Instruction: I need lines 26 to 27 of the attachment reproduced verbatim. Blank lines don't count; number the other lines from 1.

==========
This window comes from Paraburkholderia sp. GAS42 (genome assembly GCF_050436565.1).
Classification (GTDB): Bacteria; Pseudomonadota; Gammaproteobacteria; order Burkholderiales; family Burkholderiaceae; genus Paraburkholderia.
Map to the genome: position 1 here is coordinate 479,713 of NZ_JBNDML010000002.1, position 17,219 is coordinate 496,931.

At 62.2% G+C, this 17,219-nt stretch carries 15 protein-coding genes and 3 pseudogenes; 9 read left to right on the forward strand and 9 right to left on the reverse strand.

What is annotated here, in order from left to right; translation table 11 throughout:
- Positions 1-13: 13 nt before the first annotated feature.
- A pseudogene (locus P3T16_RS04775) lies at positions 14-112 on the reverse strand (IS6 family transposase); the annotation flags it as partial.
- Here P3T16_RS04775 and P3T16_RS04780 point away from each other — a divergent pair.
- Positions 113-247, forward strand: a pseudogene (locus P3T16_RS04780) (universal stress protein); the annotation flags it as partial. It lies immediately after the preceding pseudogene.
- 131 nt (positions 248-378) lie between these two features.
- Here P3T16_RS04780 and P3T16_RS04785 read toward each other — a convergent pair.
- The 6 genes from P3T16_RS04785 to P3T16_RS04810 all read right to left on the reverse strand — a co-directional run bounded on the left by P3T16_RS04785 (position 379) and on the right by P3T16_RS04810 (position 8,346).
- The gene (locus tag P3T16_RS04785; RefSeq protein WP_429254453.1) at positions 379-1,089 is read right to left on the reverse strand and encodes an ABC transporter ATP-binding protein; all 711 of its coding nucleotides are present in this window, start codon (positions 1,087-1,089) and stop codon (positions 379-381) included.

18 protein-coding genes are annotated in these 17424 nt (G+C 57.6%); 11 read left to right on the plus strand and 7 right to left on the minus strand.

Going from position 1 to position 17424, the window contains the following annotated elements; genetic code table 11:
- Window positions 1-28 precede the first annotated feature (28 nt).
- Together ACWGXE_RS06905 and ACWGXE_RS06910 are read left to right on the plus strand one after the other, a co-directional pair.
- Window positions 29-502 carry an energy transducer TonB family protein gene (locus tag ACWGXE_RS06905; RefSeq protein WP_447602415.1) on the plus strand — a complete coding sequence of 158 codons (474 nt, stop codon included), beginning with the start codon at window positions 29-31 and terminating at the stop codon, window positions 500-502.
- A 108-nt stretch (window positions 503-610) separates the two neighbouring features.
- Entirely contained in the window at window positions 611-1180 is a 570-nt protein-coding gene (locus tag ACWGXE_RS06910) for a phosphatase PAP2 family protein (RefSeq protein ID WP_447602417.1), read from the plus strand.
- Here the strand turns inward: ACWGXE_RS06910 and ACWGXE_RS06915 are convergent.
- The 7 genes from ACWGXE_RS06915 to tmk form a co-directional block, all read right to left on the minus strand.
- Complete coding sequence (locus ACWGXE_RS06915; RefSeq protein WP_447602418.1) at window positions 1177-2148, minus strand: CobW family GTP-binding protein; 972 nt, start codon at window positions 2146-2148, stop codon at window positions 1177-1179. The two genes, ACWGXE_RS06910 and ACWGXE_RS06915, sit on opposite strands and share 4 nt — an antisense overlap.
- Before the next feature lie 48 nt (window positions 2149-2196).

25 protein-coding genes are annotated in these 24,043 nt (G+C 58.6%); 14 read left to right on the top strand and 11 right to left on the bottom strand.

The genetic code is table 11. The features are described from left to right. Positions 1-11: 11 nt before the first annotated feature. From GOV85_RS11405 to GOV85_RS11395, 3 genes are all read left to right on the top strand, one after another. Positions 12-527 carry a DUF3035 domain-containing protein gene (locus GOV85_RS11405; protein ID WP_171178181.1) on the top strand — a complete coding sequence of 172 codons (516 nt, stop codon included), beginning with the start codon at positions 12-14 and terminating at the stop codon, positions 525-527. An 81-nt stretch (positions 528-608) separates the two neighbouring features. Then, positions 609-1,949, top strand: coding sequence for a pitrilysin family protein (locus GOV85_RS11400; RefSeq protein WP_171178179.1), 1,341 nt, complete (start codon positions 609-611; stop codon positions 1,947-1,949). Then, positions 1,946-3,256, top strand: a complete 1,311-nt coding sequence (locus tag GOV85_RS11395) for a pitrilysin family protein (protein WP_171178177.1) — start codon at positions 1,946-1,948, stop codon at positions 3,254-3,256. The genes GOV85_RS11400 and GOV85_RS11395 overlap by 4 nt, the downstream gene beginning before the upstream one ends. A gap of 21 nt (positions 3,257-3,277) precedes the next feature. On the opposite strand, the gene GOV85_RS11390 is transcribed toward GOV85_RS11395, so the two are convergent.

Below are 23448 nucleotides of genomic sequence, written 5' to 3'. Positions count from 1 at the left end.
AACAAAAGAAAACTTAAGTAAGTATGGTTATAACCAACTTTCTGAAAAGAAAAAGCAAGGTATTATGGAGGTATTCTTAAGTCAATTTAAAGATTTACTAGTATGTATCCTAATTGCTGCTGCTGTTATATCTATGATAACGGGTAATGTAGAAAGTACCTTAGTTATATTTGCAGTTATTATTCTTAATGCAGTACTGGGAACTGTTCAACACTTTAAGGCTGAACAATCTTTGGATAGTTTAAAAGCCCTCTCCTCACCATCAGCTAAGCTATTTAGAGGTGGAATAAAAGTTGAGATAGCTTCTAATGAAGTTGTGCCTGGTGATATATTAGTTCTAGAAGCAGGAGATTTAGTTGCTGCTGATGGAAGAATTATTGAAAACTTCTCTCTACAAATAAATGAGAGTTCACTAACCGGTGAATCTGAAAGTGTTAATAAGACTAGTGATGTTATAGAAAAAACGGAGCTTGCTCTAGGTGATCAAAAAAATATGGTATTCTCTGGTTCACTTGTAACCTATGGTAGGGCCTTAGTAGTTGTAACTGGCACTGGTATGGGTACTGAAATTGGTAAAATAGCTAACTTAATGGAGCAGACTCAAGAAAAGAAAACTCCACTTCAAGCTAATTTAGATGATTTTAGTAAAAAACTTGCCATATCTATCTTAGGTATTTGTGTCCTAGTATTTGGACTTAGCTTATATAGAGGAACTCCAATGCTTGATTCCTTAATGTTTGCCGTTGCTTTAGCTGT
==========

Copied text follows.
The genetic code is table 11. The features are described from left to right. Positions 1-11: 11 nt before the first annotated feature. From GOV85_RS11405 to GOV85_RS11395, 3 genes are all read left to right on the top strand, one after another. Positions 12-527 carry a DUF3035 domain-containing protein gene (locus GOV85_RS11405; protein ID WP_171178181.1) on the top strand — a complete coding sequence of 172 codons (516 nt, stop codon included), beginning with the start codon at positions 12-14 and terminating at the stop codon, positions 525-527. An 81-nt stretch (positions 528-608) separates the two neighbouring features. Then, positions 609-1,949, top strand: coding sequence for a pitrilysin family protein (locus GOV85_RS11400; RefSeq protein WP_171178179.1), 1,341 nt, complete (start codon positions 609-611; stop codon positions 1,947-1,949). Then, positions 1,946-3,256, top strand: a complete 1,311-nt coding sequence (locus tag GOV85_RS11395) for a pitrilysin family protein (protein WP_171178177.1) — start codon at positions 1,946-1,948, stop codon at positions 3,254-3,256. The genes GOV85_RS11400 and GOV85_RS11395 overlap by 4 nt, the downstream gene beginning before the upstream one ends. A gap of 21 nt (positions 3,257-3,277) precedes the next feature. On the opposite strand, the gene GOV85_RS11390 is transcribed toward GOV85_RS11395, so the two are convergent.

Below are 23448 nucleotides of genomic sequence, written 5' to 3'. Positions count from 1 at the left end.